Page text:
How Can We Miss You If You Never Go Away? Smelly pardons, expensive gifts, deluxe offices--is this any way for a former President to behave?

  • Share
  • Read Later

When a president leaves office we expect him to disappear for a while, cede the stage to the new guy, give us some time to forget why we weren't so sorry to see him go. Jimmy Carter returned to Plains, Ga., to nurse his wounds and work on his house; George Herbert Walker Bush disappeared to Houston, content to load his dishwasher and walk his dogs. But from the hour Bill Clinton's successor was sworn in, the youngest former President in modern history made it clear that he didn't intend to fade from view for even a minute. "I'm still here," he declared as the jet engines revved at Andrews Air Force Base. "We're not going anywhere." The almost spoken promise: Clinton would dominate the power salons of New York City, bask in ovations on the lecture circuit, run the Democratic Party and lead the opposition in the national debate over George W. Bush's agenda. It would be a bold, triumphant new life.

Instead, Clinton's ex-presidency is shaping up to be a shriveled version of his presidency. As he copes with a new crop of scandals--the $190,000 worth of going-away gifts, the $800,000-a-year midtown-Manhattan office suite he wanted to rent, the 177 last-minute clemencies he granted and, above all, the one he handed to fugitive billionaire Marc Rich--Clinton's new life feels like the old one, minus the power and the pulpit and the retinue of aides. His war room is a half-furnished Dutch Colonial in the New York suburbs; his lieutenant, a former White House valet named Oscar who keeps Clinton supplied with diet Coke while the ex-President dials through the numbers he has entered on his new, imperfectly mastered PalmPilot, calling to justify himself to his friends. Clinton's red-faced rages over the Rich scandal have familiar themes: "setups," overzealous prosecutors, unfair legal cases that never should have gone to indictment. What is hard to figure out is whether he is playing out his reasons for pardoning a fugitive or working through his personal grudge against the legal system. Did he pardon Rich or himself by proxy? Either way, sighs a comrade who answered the phone recently to find the 42nd President of the U.S. on the other end of the line, "you get tired of listening to it."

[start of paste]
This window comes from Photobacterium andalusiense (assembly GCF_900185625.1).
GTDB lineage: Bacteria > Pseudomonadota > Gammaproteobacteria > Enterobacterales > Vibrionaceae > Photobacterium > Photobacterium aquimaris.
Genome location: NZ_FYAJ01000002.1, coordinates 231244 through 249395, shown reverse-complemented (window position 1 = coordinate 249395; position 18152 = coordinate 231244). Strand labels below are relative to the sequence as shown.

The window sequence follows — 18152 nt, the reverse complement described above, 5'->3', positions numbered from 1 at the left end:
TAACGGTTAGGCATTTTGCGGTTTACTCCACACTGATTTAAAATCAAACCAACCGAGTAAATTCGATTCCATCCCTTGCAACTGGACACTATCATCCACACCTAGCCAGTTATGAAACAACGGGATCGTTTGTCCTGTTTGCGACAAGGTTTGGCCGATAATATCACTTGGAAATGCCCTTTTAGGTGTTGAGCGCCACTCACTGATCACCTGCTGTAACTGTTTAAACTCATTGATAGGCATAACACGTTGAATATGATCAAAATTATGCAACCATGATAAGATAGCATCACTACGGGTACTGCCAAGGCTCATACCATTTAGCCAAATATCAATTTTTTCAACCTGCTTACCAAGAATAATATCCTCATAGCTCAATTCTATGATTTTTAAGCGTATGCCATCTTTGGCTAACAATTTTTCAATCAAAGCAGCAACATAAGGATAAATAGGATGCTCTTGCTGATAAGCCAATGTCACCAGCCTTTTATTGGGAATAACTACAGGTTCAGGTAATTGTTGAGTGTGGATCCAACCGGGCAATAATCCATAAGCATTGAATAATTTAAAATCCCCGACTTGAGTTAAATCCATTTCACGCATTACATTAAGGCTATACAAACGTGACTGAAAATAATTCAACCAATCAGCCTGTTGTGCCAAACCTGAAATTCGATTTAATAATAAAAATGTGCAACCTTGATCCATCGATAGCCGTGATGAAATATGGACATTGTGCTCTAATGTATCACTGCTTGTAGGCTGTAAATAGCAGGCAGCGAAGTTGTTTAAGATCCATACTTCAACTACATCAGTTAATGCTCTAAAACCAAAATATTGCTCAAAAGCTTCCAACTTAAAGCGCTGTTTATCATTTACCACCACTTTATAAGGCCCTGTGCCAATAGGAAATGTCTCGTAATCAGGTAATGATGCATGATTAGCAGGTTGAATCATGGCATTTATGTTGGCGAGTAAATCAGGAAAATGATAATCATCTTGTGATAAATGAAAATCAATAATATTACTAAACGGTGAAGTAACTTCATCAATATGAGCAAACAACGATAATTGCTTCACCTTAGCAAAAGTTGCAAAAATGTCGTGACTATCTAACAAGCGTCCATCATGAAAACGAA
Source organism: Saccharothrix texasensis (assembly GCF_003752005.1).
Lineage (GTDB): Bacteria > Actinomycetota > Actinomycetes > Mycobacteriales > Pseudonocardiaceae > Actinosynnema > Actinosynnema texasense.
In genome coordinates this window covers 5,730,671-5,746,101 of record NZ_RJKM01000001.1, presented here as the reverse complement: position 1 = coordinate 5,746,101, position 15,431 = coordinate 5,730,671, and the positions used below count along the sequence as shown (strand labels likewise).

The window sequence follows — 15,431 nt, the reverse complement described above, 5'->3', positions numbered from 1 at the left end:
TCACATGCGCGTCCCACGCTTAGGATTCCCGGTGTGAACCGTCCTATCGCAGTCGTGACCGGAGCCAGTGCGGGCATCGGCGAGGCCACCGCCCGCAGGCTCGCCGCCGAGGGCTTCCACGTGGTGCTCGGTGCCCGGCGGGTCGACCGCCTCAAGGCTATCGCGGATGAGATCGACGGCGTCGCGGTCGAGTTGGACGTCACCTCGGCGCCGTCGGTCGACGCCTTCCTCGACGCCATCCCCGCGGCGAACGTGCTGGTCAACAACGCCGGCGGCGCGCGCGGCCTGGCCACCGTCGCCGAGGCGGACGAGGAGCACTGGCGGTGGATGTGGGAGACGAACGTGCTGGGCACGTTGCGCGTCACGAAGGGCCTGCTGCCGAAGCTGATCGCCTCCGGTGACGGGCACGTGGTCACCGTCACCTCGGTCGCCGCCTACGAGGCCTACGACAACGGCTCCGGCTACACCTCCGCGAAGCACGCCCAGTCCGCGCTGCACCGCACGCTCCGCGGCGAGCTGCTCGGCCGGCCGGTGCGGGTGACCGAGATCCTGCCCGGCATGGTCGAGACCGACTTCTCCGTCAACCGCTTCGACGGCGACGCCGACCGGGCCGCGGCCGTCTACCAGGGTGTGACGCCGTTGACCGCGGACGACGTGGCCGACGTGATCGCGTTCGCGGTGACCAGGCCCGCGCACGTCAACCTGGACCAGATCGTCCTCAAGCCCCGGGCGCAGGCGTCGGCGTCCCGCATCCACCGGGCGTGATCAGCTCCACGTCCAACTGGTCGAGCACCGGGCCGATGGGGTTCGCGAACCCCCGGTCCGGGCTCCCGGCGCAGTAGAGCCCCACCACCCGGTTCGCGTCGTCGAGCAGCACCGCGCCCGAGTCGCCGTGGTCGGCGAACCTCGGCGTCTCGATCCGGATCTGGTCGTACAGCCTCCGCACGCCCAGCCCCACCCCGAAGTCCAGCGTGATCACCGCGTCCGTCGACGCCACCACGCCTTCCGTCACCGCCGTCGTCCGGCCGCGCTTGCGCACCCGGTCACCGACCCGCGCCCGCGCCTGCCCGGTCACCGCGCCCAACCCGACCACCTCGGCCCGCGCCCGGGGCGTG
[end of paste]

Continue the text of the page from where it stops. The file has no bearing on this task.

A meteorologist might call Clinton's first month out of office a perfect storm: a freak convergence of fast-moving, late-season weather patterns, a lethal collision of the profound and the trivial. The thunderhead of accusations confirms every fair and unfair thing his enemies have ever said about him--and puts him once again in the sights of a federal prosecutor, this time U.S. Attorney Mary Jo White of New York. Not only are there calls to haul him before Congress, but also they are coming from fellow Democrats who defended him through every past scandal. This time, for the first time, he is out on the cliff, alone.

As Clinton's former Commerce Secretary denounces him and Morgan Stanley apologizes to its clients for paying him to speak, Clinton isn't the only one being damaged. His wife's Senate debut has been spoiled by the calls that are flooding her makeshift work space in the basement of the Dirksen Senate Office Building. Hillary last week went to three Brooklyn churches to talk about racial profiling--and ended up answering questions about whether she had properly reported the glittery handbags she'd received (she had).

Where Democrats once expected Clinton to make the case against Bush's tax cuts, the former President's travails are instead drowning out their arguments. He's even dragging down Democratic fund raising, the one area in which he always came through. In Florida, where Democrats say they will need at least $12 million to defeat Governor Jeb Bush in 2002, a moneyman told TIME that normally dependable givers are citing Clinton's latest scandal, with its allegation that he traded pardons for campaign cash, when they refuse to put pen to check.